You can see the alchemy play out in the book’s accompanying short film, shot on 16mm and Super 8 by Dylan Friese-Greene and freely available on Davey’s website. There, a man whose gaze I felt to be particularly quiet and confident in Davey’s photograph is seen struggling to master his emotions. Shirtless and shoeless, his bare chest and arms marked with tattoos, he wrings his hands and taps his feet as he waits for the shutter to blink. When he swallows, his throat flutters, and yet there on the page he couldn’t be more composed. His hands are relaxed, and his long, flint-grey hair is resting easily against the high back of a brocade armchair. There is a daisy at his left elbow. 

The book features no sections or names or identifiers of any kind, so you would be excused if you weren’t aware that Davey shoots on film, though the way the light gathers soft and fractured about the lupines and meadowsweet might give it away. You couldn’t be expected to know that the dark-haired girl clasped by her light-haired mother was contending with Rett Syndrome, a neurological disorder, or whether the woman gripping her cobalt shawl has closed her eyes in pain or sadness or simply to better hear the wind. 

Siân Davey, The Garden XXIII, 2023. Courtesy the artist and Michael Hoppen Gallery

And it’s in these richer – and perhaps more difficult – renderings that Davey’s garden, to my mind, surpasses Eden, a land that promises no pains or sorrows, no past or future, no knowledge of any kind. In Devon, the garden doesn’t erase your history, but rather takes you exactly as you are. I see it, and myself, in the woman who stands tall among poppies and pink coneflowers, clad in only her underwear, a necklace and a practical bob haircut. There is a large, taut scar where her right breast had been. I have a similar scar, and can recognize the desire to bare it to the sun and breeze, and know just how hard someone (or something) would have to struggle to take this mark, and the history it holds, away from me.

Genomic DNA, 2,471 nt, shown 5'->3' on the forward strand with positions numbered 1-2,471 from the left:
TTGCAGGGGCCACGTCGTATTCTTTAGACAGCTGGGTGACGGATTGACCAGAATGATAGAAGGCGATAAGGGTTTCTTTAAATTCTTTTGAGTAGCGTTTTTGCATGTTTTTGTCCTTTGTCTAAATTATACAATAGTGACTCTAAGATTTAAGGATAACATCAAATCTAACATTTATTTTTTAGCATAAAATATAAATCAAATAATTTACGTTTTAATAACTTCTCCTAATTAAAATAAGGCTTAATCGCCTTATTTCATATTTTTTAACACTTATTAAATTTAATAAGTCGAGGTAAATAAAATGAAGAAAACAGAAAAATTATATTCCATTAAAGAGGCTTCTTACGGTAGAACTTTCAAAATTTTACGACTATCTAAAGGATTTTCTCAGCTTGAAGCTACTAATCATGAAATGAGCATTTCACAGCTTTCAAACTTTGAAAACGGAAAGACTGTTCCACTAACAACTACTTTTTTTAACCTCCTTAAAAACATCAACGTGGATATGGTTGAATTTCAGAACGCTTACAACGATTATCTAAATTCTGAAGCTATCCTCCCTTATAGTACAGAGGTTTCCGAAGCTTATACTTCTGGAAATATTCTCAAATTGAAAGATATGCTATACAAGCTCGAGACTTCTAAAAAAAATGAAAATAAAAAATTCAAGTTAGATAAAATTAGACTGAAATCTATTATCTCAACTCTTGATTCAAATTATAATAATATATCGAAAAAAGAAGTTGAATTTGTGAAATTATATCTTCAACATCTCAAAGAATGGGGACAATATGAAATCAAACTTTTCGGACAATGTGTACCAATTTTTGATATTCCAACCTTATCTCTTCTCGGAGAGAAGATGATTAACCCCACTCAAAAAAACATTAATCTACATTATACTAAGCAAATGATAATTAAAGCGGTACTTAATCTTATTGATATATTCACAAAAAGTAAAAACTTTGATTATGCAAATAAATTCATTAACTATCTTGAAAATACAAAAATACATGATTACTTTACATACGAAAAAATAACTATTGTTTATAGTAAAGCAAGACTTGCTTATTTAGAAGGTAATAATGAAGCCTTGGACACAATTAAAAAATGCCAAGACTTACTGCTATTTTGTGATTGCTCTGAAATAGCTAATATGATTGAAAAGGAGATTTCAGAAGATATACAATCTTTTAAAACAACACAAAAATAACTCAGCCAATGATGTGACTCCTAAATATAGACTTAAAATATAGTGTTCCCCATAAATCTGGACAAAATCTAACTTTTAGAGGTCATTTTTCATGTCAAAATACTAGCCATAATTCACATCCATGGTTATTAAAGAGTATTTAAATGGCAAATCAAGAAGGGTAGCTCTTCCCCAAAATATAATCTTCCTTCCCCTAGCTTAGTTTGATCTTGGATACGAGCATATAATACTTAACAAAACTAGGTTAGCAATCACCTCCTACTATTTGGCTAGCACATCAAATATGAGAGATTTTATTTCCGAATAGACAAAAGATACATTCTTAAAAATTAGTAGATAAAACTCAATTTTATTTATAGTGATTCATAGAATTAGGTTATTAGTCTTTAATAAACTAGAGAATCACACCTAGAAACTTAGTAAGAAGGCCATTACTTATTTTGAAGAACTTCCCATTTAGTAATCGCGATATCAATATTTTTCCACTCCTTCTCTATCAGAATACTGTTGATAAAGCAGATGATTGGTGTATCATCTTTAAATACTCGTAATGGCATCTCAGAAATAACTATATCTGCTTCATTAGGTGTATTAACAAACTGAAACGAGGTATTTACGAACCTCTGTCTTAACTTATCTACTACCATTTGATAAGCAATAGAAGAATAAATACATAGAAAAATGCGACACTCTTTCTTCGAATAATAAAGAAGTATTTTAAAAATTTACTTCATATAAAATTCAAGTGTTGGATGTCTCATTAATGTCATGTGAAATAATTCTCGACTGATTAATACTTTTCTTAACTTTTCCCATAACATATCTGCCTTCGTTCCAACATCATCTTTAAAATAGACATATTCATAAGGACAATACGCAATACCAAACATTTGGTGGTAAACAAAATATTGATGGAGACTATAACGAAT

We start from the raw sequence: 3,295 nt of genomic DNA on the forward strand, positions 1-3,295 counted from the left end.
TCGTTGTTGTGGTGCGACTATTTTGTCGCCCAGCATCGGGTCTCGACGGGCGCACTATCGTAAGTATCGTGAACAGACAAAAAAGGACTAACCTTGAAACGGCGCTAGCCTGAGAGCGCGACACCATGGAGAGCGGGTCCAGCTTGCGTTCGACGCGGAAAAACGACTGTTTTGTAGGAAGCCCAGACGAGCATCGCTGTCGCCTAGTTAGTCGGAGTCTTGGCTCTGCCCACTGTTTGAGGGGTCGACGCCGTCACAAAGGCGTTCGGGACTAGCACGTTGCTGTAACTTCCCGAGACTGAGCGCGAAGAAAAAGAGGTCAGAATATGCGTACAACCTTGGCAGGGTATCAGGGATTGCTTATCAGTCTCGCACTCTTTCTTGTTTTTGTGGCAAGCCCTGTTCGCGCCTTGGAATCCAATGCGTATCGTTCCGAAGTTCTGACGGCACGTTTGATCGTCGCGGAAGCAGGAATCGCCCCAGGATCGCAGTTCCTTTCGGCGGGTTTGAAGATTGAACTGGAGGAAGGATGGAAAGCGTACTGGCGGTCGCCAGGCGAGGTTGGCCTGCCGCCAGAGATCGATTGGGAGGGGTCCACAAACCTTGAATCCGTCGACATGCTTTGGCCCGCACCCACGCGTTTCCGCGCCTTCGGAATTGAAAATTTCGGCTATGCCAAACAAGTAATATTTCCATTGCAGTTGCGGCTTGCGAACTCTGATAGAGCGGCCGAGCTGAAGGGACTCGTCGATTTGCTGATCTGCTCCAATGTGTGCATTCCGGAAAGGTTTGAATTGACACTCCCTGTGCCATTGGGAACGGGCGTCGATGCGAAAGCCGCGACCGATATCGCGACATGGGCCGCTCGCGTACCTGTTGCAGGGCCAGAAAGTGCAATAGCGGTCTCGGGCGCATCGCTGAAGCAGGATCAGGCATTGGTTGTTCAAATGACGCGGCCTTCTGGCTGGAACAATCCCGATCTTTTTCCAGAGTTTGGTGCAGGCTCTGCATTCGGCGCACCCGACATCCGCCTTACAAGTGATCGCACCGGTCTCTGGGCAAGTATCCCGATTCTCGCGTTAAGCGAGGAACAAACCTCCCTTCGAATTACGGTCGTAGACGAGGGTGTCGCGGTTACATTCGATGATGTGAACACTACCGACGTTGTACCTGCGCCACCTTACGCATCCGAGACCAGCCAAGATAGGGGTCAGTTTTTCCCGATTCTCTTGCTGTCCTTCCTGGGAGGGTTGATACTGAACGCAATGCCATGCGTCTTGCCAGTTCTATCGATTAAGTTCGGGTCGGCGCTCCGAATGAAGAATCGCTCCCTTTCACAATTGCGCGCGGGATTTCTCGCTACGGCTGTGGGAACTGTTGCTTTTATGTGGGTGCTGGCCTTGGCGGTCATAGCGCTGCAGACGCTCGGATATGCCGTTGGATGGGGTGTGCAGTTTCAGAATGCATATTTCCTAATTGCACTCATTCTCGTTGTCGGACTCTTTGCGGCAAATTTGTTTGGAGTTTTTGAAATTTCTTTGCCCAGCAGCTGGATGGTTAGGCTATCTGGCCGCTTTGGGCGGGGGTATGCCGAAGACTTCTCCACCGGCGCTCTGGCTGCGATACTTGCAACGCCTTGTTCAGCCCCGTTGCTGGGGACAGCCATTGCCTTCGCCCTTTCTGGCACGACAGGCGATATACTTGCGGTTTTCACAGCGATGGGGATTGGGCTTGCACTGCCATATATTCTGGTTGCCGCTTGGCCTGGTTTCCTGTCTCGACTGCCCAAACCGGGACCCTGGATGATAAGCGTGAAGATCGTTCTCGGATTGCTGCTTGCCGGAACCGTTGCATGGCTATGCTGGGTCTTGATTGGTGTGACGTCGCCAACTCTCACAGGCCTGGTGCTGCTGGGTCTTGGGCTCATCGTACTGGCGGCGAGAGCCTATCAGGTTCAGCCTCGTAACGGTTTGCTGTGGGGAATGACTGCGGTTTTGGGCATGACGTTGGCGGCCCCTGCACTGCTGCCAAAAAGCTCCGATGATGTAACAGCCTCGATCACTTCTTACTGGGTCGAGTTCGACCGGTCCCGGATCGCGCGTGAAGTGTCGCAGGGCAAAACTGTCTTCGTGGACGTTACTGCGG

Which is not to say that I’d expect people to exit Davey’s garden unchanged. The images capture not only a convergence of body and space, human-life and plant-life, but also loosens the categories that keep us bound up in negotiations with the world: race, ability, gender, age. Indeed, the photos of children often appear more serious than those of adults: in one, a young girl sits akimbo in a tufted armchair as if ready to hear out some tiresome request; in another, two girls stand on the stone perimeter of the property, their faces tilted up to the sky. Seen through a maze of questing sunflowers, they seem at once so very high up and so very small, though Davey has shared in interviews that the wall is only two feet tall. These photographs, and so many others, illustrate her proficiency in harnessing the scale of her flowers to make heroes out of her sitters.

Siân Davey, The Garden VI, 2022. Courtesy the artist and Michael Hoppen Gallery

Perhaps my favorite portraits follow Davey’s neighbor, who entered the garden wearing – for the first time – women’s clothing. In a blonde wig, slinky pink dress, and matching heels, she skims her hand over the wispy heads of blue and yellow blossoms in one photograph; in another she’s seated on the ground, laughing and tucking her feet demurely beneath her. In yet another she’s lying quiet under a tangle of blooms, the light glinting off of her crystal necklace. She is holding herself in her own arms, and she is beautiful. 

To close the book’s introduction, Davey writes, “I am the garden. Those who enter are the garden. Without distinction, without separation.” This collapse into connection is what makes this project so special. Here, the garden does not erase that which gives you shame, but instead asks you to embrace it. You, Davey seems to say, are as beautiful as this flower. And that is more than enough.